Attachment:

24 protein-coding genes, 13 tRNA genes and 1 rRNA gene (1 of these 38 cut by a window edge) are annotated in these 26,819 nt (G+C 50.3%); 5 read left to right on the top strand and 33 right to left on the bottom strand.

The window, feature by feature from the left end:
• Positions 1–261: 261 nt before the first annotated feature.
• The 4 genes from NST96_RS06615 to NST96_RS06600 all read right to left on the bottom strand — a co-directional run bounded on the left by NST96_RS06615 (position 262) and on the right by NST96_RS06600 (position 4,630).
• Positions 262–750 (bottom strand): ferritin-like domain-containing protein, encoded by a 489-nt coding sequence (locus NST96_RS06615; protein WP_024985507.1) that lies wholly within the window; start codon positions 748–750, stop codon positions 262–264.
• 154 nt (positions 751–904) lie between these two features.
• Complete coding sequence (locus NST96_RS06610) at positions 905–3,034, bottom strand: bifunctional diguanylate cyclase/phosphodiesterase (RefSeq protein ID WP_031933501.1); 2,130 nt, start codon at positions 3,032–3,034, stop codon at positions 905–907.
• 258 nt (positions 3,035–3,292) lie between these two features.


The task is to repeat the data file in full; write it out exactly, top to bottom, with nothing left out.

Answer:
24 protein-coding genes, 13 tRNA genes and 1 rRNA gene (1 of these 38 cut by a window edge) are annotated in these 26,819 nt (G+C 50.3%); 5 read left to right on the top strand and 33 right to left on the bottom strand.

The window, feature by feature from the left end:
• Positions 1–261: 261 nt before the first annotated feature.
• The 4 genes from NST96_RS06615 to NST96_RS06600 all read right to left on the bottom strand — a co-directional run bounded on the left by NST96_RS06615 (position 262) and on the right by NST96_RS06600 (position 4,630).
• Positions 262–750 (bottom strand): ferritin-like domain-containing protein, encoded by a 489-nt coding sequence (locus NST96_RS06615; protein WP_024985507.1) that lies wholly within the window; start codon positions 748–750, stop codon positions 262–264.
• 154 nt (positions 751–904) lie between these two features.
• Complete coding sequence (locus NST96_RS06610) at positions 905–3,034, bottom strand: bifunctional diguanylate cyclase/phosphodiesterase (RefSeq protein ID WP_031933501.1); 2,130 nt, start codon at positions 3,032–3,034, stop codon at positions 905–907.
• 258 nt (positions 3,035–3,292) lie between these two features.